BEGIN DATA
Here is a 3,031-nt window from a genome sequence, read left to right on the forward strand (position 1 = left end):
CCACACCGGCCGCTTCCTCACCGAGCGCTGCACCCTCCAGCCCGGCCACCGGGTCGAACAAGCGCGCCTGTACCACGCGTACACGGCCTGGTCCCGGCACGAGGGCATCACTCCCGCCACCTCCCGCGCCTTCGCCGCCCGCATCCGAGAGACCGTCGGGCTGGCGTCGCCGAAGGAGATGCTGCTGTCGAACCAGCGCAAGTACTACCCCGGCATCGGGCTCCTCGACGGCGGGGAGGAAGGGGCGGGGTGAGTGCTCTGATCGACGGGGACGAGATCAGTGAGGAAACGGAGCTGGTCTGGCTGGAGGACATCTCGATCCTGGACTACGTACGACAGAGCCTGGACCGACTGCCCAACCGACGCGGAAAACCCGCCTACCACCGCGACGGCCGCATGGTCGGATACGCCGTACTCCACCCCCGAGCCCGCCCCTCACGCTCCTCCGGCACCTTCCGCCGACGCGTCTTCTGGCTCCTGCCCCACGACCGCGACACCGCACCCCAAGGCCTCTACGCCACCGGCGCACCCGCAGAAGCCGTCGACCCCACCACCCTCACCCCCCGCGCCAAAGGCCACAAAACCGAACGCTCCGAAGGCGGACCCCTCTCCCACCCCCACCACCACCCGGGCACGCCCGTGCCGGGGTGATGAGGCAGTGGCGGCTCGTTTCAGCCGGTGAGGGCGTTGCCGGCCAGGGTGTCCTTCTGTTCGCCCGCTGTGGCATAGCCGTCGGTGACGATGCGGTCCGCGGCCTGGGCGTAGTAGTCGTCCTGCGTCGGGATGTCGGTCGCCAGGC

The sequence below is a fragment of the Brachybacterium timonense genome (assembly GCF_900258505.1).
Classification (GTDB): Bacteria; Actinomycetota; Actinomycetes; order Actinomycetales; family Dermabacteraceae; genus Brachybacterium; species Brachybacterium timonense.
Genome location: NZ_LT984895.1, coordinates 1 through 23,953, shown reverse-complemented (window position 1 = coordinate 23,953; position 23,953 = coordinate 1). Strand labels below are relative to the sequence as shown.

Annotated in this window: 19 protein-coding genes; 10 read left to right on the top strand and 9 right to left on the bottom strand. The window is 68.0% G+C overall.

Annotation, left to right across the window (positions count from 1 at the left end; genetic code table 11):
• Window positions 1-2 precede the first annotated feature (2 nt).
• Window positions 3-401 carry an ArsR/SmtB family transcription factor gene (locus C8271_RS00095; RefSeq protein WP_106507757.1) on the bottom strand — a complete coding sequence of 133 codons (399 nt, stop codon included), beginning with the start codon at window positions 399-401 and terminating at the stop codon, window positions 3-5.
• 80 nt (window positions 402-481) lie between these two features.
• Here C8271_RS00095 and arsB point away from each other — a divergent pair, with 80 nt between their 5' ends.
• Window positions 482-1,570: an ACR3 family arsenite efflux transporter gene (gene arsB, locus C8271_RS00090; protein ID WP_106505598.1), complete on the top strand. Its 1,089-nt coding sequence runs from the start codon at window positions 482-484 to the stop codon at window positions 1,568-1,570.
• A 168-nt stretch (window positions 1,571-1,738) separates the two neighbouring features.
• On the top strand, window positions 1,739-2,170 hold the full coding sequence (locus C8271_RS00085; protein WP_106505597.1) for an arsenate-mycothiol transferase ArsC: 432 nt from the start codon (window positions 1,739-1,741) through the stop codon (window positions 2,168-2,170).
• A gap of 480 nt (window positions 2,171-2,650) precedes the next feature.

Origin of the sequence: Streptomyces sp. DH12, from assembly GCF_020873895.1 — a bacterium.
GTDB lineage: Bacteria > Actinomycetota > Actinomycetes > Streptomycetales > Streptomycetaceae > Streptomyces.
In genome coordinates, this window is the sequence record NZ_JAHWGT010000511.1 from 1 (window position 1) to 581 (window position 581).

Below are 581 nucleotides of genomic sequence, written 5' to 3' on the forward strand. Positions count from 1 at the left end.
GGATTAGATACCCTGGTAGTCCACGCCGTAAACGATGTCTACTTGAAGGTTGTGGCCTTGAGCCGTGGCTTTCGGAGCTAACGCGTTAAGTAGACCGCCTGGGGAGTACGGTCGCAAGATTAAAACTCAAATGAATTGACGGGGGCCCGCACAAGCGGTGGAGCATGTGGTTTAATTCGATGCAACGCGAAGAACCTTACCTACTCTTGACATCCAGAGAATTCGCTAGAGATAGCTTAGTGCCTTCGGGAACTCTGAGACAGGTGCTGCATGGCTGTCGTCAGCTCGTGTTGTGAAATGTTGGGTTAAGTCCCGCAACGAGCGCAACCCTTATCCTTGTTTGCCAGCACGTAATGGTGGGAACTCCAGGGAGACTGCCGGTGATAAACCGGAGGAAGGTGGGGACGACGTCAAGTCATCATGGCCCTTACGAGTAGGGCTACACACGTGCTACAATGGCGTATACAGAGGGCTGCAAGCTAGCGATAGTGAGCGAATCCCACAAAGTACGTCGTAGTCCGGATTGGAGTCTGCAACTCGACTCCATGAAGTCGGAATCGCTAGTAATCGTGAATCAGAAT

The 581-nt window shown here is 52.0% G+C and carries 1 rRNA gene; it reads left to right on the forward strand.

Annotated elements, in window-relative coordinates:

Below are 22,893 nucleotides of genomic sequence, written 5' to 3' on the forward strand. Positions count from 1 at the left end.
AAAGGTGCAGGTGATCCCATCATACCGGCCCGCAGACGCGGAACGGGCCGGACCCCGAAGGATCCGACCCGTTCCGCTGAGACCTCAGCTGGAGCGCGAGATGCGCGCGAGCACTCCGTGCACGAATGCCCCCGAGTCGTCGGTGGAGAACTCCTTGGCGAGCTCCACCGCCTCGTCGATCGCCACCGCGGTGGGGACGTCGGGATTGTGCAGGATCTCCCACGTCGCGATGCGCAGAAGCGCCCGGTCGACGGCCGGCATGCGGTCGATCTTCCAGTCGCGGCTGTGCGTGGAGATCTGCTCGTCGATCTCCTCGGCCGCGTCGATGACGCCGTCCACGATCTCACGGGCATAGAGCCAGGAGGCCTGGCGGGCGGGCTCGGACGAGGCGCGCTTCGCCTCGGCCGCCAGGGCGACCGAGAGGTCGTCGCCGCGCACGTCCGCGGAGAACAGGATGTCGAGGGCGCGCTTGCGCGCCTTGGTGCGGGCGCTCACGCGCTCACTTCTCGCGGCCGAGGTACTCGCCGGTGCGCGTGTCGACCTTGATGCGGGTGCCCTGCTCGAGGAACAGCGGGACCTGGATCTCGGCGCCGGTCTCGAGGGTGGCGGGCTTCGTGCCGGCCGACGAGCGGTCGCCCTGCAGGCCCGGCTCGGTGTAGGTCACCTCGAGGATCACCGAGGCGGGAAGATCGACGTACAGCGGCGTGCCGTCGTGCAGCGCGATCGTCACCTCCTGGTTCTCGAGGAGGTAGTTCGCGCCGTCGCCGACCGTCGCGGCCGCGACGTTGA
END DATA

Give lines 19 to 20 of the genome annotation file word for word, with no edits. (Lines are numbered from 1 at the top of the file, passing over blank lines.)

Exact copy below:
Below are 581 nucleotides of genomic sequence, written 5' to 3' on the forward strand. Positions count from 1 at the left end.
GGATTAGATACCCTGGTAGTCCACGCCGTAAACGATGTCTACTTGAAGGTTGTGGCCTTGAGCCGTGGCTTTCGGAGCTAACGCGTTAAGTAGACCGCCTGGGGAGTACGGTCGCAAGATTAAAACTCAAATGAATTGACGGGGGCCCGCACAAGCGGTGGAGCATGTGGTTTAATTCGATGCAACGCGAAGAACCTTACCTACTCTTGACATCCAGAGAATTCGCTAGAGATAGCTTAGTGCCTTCGGGAACTCTGAGACAGGTGCTGCATGGCTGTCGTCAGCTCGTGTTGTGAAATGTTGGGTTAAGTCCCGCAACGAGCGCAACCCTTATCCTTGTTTGCCAGCACGTAATGGTGGGAACTCCAGGGAGACTGCCGGTGATAAACCGGAGGAAGGTGGGGACGACGTCAAGTCATCATGGCCCTTACGAGTAGGGCTACACACGTGCTACAATGGCGTATACAGAGGGCTGCAAGCTAGCGATAGTGAGCGAATCCCACAAAGTACGTCGTAGTCCGGATTGGAGTCTGCAACTCGACTCCATGAAGTCGGAATCGCTAGTAATCGTGAATCAGAAT